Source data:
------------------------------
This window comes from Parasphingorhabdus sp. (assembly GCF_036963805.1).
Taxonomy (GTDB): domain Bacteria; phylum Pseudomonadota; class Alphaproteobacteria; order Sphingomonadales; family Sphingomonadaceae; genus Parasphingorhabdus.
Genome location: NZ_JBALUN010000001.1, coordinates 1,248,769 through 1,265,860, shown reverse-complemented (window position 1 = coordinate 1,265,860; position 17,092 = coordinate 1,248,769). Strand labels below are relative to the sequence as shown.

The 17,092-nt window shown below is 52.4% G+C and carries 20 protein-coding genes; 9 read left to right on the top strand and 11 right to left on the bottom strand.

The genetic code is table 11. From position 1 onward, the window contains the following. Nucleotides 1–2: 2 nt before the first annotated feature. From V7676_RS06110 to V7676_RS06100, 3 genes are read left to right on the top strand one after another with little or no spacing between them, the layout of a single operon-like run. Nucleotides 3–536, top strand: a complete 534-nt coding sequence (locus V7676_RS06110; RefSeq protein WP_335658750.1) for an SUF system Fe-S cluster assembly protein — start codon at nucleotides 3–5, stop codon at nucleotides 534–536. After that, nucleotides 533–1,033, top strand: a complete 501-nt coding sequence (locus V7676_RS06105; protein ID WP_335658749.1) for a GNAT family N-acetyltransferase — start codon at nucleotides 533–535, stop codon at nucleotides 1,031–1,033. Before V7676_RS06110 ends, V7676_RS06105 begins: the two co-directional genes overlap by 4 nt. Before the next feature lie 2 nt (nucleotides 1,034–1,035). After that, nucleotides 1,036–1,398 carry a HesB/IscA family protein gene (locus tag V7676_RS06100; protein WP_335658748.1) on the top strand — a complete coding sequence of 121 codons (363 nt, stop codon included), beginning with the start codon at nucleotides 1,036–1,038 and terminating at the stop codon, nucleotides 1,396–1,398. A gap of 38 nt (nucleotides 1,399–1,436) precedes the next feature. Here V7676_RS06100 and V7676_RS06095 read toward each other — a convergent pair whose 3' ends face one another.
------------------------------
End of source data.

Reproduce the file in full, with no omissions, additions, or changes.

This window comes from Parasphingorhabdus sp. (assembly GCF_036963805.1).
Taxonomy (GTDB): domain Bacteria; phylum Pseudomonadota; class Alphaproteobacteria; order Sphingomonadales; family Sphingomonadaceae; genus Parasphingorhabdus.
Genome location: NZ_JBALUN010000001.1, coordinates 1,248,769 through 1,265,860, shown reverse-complemented (window position 1 = coordinate 1,265,860; position 17,092 = coordinate 1,248,769). Strand labels below are relative to the sequence as shown.

The 17,092-nt window shown below is 52.4% G+C and carries 20 protein-coding genes; 9 read left to right on the top strand and 11 right to left on the bottom strand.

The genetic code is table 11. From position 1 onward, the window contains the following. Nucleotides 1–2: 2 nt before the first annotated feature. From V7676_RS06110 to V7676_RS06100, 3 genes are read left to right on the top strand one after another with little or no spacing between them, the layout of a single operon-like run. Nucleotides 3–536, top strand: a complete 534-nt coding sequence (locus V7676_RS06110; RefSeq protein WP_335658750.1) for an SUF system Fe-S cluster assembly protein — start codon at nucleotides 3–5, stop codon at nucleotides 534–536. After that, nucleotides 533–1,033, top strand: a complete 501-nt coding sequence (locus V7676_RS06105; protein ID WP_335658749.1) for a GNAT family N-acetyltransferase — start codon at nucleotides 533–535, stop codon at nucleotides 1,031–1,033. Before V7676_RS06110 ends, V7676_RS06105 begins: the two co-directional genes overlap by 4 nt. Before the next feature lie 2 nt (nucleotides 1,034–1,035). After that, nucleotides 1,036–1,398 carry a HesB/IscA family protein gene (locus tag V7676_RS06100; protein WP_335658748.1) on the top strand — a complete coding sequence of 121 codons (363 nt, stop codon included), beginning with the start codon at nucleotides 1,036–1,038 and terminating at the stop codon, nucleotides 1,396–1,398. A gap of 38 nt (nucleotides 1,399–1,436) precedes the next feature. Here V7676_RS06100 and V7676_RS06095 read toward each other — a convergent pair whose 3' ends face one another.